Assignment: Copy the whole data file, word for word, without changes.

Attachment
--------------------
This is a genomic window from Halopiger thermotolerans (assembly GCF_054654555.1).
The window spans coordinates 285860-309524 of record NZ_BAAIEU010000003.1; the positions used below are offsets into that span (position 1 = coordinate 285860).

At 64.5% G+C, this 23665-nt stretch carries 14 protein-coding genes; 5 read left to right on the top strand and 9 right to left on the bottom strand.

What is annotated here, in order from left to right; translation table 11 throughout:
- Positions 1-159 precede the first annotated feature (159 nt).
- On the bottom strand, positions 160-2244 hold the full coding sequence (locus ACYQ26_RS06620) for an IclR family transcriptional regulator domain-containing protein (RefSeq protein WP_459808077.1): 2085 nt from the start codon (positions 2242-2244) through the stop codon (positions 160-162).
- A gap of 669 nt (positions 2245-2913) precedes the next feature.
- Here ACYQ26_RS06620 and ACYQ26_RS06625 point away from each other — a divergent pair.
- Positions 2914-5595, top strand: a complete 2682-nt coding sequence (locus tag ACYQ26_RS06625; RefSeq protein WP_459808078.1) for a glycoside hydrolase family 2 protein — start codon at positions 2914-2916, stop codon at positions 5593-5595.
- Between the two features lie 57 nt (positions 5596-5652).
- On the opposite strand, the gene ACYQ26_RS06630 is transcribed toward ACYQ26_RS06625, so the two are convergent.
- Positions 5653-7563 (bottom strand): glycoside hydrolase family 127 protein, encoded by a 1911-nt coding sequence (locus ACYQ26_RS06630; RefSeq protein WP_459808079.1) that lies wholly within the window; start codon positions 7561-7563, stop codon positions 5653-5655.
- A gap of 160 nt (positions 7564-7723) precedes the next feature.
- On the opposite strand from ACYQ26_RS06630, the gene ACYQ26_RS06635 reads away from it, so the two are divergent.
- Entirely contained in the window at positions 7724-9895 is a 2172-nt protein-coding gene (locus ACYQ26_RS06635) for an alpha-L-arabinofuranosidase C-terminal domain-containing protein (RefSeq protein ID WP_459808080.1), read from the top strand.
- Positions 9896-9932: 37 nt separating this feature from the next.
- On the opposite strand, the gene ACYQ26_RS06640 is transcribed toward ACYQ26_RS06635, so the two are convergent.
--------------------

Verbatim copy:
This is a genomic window from Halopiger thermotolerans (assembly GCF_054654555.1).
The window spans coordinates 285860-309524 of record NZ_BAAIEU010000003.1; the positions used below are offsets into that span (position 1 = coordinate 285860).

At 64.5% G+C, this 23665-nt stretch carries 14 protein-coding genes; 5 read left to right on the top strand and 9 right to left on the bottom strand.

What is annotated here, in order from left to right; translation table 11 throughout:
- Positions 1-159 precede the first annotated feature (159 nt).
- On the bottom strand, positions 160-2244 hold the full coding sequence (locus ACYQ26_RS06620) for an IclR family transcriptional regulator domain-containing protein (RefSeq protein WP_459808077.1): 2085 nt from the start codon (positions 2242-2244) through the stop codon (positions 160-162).
- A gap of 669 nt (positions 2245-2913) precedes the next feature.
- Here ACYQ26_RS06620 and ACYQ26_RS06625 point away from each other — a divergent pair.
- Positions 2914-5595, top strand: a complete 2682-nt coding sequence (locus tag ACYQ26_RS06625; RefSeq protein WP_459808078.1) for a glycoside hydrolase family 2 protein — start codon at positions 2914-2916, stop codon at positions 5593-5595.
- Between the two features lie 57 nt (positions 5596-5652).
- On the opposite strand, the gene ACYQ26_RS06630 is transcribed toward ACYQ26_RS06625, so the two are convergent.
- Positions 5653-7563 (bottom strand): glycoside hydrolase family 127 protein, encoded by a 1911-nt coding sequence (locus ACYQ26_RS06630; RefSeq protein WP_459808079.1) that lies wholly within the window; start codon positions 7561-7563, stop codon positions 5653-5655.
- A gap of 160 nt (positions 7564-7723) precedes the next feature.
- On the opposite strand from ACYQ26_RS06630, the gene ACYQ26_RS06635 reads away from it, so the two are divergent.
- Entirely contained in the window at positions 7724-9895 is a 2172-nt protein-coding gene (locus ACYQ26_RS06635) for an alpha-L-arabinofuranosidase C-terminal domain-containing protein (RefSeq protein ID WP_459808080.1), read from the top strand.
- Positions 9896-9932: 37 nt separating this feature from the next.
- On the opposite strand, the gene ACYQ26_RS06640 is transcribed toward ACYQ26_RS06635, so the two are convergent.